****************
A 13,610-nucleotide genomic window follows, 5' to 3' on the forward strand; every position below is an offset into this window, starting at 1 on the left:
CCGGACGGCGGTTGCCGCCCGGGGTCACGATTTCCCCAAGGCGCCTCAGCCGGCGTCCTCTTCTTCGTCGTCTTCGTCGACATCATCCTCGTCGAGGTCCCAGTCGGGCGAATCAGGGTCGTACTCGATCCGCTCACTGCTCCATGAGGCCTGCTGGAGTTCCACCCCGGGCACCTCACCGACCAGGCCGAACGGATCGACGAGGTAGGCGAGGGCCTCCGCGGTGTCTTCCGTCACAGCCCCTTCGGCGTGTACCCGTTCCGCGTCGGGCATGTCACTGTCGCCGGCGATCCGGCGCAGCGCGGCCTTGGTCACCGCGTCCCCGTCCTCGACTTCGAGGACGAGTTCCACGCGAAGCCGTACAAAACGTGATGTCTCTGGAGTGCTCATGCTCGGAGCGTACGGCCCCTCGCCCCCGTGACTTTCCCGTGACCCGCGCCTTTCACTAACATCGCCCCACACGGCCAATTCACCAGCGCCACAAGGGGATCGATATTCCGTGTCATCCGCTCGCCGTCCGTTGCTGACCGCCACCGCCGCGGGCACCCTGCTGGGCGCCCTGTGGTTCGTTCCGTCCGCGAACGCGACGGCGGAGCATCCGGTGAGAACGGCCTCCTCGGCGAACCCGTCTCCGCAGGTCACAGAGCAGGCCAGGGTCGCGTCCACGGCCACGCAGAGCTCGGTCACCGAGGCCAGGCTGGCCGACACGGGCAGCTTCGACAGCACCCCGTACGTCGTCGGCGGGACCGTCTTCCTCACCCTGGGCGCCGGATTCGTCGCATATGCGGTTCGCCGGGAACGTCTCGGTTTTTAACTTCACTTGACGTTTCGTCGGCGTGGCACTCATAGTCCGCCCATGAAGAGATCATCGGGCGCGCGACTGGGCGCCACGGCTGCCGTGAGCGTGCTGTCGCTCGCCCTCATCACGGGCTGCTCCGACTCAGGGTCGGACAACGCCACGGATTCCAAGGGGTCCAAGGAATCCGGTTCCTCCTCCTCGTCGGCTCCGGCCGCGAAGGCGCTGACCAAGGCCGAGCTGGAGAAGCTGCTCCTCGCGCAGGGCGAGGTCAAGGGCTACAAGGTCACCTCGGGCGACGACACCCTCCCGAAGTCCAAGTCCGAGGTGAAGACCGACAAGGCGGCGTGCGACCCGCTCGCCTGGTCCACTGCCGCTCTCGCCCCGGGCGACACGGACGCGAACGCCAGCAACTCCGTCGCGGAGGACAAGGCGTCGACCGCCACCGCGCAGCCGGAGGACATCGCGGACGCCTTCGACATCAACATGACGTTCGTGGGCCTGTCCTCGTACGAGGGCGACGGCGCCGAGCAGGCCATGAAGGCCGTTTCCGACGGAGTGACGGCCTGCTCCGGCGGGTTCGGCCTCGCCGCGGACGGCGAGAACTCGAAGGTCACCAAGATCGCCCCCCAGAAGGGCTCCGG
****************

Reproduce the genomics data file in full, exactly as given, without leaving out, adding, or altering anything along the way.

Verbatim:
A 13,610-nucleotide genomic window follows, 5' to 3' on the forward strand; every position below is an offset into this window, starting at 1 on the left:
CCGGACGGCGGTTGCCGCCCGGGGTCACGATTTCCCCAAGGCGCCTCAGCCGGCGTCCTCTTCTTCGTCGTCTTCGTCGACATCATCCTCGTCGAGGTCCCAGTCGGGCGAATCAGGGTCGTACTCGATCCGCTCACTGCTCCATGAGGCCTGCTGGAGTTCCACCCCGGGCACCTCACCGACCAGGCCGAACGGATCGACGAGGTAGGCGAGGGCCTCCGCGGTGTCTTCCGTCACAGCCCCTTCGGCGTGTACCCGTTCCGCGTCGGGCATGTCACTGTCGCCGGCGATCCGGCGCAGCGCGGCCTTGGTCACCGCGTCCCCGTCCTCGACTTCGAGGACGAGTTCCACGCGAAGCCGTACAAAACGTGATGTCTCTGGAGTGCTCATGCTCGGAGCGTACGGCCCCTCGCCCCCGTGACTTTCCCGTGACCCGCGCCTTTCACTAACATCGCCCCACACGGCCAATTCACCAGCGCCACAAGGGGATCGATATTCCGTGTCATCCGCTCGCCGTCCGTTGCTGACCGCCACCGCCGCGGGCACCCTGCTGGGCGCCCTGTGGTTCGTTCCGTCCGCGAACGCGACGGCGGAGCATCCGGTGAGAACGGCCTCCTCGGCGAACCCGTCTCCGCAGGTCACAGAGCAGGCCAGGGTCGCGTCCACGGCCACGCAGAGCTCGGTCACCGAGGCCAGGCTGGCCGACACGGGCAGCTTCGACAGCACCCCGTACGTCGTCGGCGGGACCGTCTTCCTCACCCTGGGCGCCGGATTCGTCGCATATGCGGTTCGCCGGGAACGTCTCGGTTTTTAACTTCACTTGACGTTTCGTCGGCGTGGCACTCATAGTCCGCCCATGAAGAGATCATCGGGCGCGCGACTGGGCGCCACGGCTGCCGTGAGCGTGCTGTCGCTCGCCCTCATCACGGGCTGCTCCGACTCAGGGTCGGACAACGCCACGGATTCCAAGGGGTCCAAGGAATCCGGTTCCTCCTCCTCGTCGGCTCCGGCCGCGAAGGCGCTGACCAAGGCCGAGCTGGAGAAGCTGCTCCTCGCGCAGGGCGAGGTCAAGGGCTACAAGGTCACCTCGGGCGACGACACCCTCCCGAAGTCCAAGTCCGAGGTGAAGACCGACAAGGCGGCGTGCGACCCGCTCGCCTGGTCCACTGCCGCTCTCGCCCCGGGCGACACGGACGCGAACGCCAGCAACTCCGTCGCGGAGGACAAGGCGTCGACCGCCACCGCGCAGCCGGAGGACATCGCGGACGCCTTCGACATCAACATGACGTTCGTGGGCCTGTCCTCGTACGAGGGCGACGGCGCCGAGCAGGCCATGAAGGCCGTTTCCGACGGAGTGACGGCCTGCTCCGGCGGGTTCGGCCTCGCCGCGGACGGCGAGAACTCGAAGGTCACCAAGATCGCCCCCCAGAAGGGCTCCGG